Look no farther than Georgia writers for summer reading

Summer reading means different experiences to different people.


Some want a book they can tuck in a tote bag, get greasy with suntan lotion and read with the aim to be swept away like conch shells at high tide.

Others want something hefty and dense that will linger in their minds long after they’ve shaken the sand from their flip-flops.

Whatever your literary tastes, a group of Georgia authors have written a medley of offerings to fill out your summer reading list.

• The Lowcountry conjures up the clam-scented ooze of pluff mud, tangles of tea olive and wild shrimp so fresh they’re practically lolling on the plate. Can’t get to the coast this summer? Atlanta author Karen White, who is best known for her bestselling grit lit fiction, will transport you there in her latest offering, Sound of Glass (NAL).

It tells the story of the widow of a firefighter who inherits an 18th-century ancestral home in Beaufort, S.C., and unearths a generation of family skeletons. Available now.

• Beach too toasty for you? Cool off in the greenery of the North Georgia mountains with Bull Mountain (Putnam). The novel pits a clan of moonshiners and dope dealers against one of their own, a sheriff who rejects his family’s sinister ways.

Brian Panowich, the author of Bull Mountain, once bumped along Southern highways as a member of the touring rock-and-roll band 48 Volt. Now he fights blazes for Columbia County Fire Rescue and is busy collecting accolades for his debut novel, which has been categorized as hillybilly noir.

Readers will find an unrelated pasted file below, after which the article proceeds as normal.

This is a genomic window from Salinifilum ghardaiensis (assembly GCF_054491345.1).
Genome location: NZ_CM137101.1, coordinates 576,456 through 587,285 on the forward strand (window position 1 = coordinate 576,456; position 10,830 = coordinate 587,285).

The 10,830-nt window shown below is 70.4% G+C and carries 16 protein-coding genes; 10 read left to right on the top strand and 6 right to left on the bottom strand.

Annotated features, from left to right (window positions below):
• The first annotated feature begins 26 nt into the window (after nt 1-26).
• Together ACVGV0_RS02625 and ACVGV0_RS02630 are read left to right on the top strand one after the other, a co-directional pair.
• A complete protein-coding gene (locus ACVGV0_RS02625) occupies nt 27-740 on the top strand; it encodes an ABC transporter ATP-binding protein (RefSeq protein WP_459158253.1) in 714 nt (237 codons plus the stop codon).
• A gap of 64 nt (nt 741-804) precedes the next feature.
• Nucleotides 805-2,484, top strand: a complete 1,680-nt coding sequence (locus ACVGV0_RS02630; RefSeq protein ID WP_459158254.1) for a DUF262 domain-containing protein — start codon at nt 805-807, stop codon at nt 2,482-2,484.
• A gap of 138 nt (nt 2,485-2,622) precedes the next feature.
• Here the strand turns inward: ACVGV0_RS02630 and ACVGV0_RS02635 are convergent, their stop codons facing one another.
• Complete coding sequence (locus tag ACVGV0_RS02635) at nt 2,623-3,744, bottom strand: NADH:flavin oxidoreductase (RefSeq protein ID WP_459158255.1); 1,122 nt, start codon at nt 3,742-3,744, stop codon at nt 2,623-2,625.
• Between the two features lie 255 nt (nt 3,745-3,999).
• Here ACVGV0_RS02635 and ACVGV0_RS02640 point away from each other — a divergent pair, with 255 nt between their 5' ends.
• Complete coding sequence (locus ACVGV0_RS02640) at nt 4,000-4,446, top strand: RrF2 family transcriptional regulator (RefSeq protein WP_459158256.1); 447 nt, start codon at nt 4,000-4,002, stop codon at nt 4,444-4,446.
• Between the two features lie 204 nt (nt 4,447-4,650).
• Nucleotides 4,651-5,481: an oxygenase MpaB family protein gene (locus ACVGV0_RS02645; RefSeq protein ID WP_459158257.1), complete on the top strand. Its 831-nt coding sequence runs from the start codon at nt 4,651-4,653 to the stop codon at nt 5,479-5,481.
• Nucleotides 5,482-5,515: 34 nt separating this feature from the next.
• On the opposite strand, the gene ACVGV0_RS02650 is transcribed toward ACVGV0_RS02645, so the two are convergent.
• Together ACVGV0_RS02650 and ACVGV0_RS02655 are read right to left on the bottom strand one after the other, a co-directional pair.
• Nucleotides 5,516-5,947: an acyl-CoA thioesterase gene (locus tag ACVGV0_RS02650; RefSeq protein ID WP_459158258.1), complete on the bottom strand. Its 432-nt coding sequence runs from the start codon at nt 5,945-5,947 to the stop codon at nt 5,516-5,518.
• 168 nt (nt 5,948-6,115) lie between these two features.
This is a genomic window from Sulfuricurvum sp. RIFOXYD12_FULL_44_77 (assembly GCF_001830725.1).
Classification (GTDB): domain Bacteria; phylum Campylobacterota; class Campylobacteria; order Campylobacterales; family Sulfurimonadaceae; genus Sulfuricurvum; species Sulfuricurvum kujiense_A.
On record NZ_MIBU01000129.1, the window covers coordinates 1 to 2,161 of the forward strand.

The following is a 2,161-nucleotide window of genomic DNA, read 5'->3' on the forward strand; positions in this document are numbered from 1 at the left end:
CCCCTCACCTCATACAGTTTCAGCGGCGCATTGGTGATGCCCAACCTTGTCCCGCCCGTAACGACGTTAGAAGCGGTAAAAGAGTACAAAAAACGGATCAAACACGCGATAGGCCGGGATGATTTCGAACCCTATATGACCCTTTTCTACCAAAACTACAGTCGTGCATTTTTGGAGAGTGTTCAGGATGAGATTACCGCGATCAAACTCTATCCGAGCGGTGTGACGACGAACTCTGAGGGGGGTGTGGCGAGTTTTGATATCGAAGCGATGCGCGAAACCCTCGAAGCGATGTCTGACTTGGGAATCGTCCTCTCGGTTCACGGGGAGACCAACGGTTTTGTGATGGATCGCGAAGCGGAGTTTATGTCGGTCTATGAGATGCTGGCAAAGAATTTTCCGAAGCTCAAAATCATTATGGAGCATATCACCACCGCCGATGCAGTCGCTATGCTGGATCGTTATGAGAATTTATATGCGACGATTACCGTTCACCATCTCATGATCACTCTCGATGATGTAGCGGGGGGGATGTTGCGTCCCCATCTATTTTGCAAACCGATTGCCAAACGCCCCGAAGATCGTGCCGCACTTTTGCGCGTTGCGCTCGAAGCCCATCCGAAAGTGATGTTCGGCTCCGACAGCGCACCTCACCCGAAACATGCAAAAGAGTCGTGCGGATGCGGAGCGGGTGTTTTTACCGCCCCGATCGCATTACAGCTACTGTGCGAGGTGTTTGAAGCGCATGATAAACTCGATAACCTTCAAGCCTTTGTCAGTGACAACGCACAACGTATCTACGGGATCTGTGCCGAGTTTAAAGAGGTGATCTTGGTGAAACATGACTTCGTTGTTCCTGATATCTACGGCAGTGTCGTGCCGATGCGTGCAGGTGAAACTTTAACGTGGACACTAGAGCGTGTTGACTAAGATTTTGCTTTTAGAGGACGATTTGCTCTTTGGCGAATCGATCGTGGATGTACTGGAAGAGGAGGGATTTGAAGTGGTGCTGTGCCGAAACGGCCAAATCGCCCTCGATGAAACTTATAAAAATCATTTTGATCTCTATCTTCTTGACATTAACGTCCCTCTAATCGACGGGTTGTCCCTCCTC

Author Wiley Cash says, “Panowich stamps words on the page as if they’ve been blasted from the barrel of a shotgun.” Look out for this gem in mid-July.

• A boat trip on the Savannah River from Augusta to the lighthouse on Tybee Island, Ga., might seem like a lazy, late-summer repast, but not in the hands of author Eric Morris. His debut novel, Jacob Jump, is akin to an updated Deliverance in that it pairs hard-drinking men and unhinged, backwoods locals.

Morris, a former Augustan, was propelled into the rarefied air of the Southern literary stratosphere when he inked a book deal with Story River Books, which has Southern author Pat Conroy as editor-at-large. Conroy also wrote the foreword to Jacob Jump. It hits bookstores in August.

• Sometimes a geographic escape isn’t enough. Every now and then, you long to be lifted out of the 21st century to a simpler time, when Southerners sipped cherry phosphates in soda fountains and the smartest phone you could own was a pink princess model that wasn’t part of a party line.

The novel Peach of a Pair (Berkley) is a passport to South Carolina in the ’50s. A young woman, Nettie Gilbert, loses her fiance to her sister, and ends up moving in with two elderly spinsters who teach her the meaning of forgiveness.

The author, Kim Boykin, was born in Augusta and grew up in New Ellenton. She soaked up storytelling from her granddaddy, who held court under a mimosa tree. Peach of a Pair is her fifth novel. Out in August.

All of these authors will be at the Georgia Literary Festival at Georgia Regents University on Nov. 7.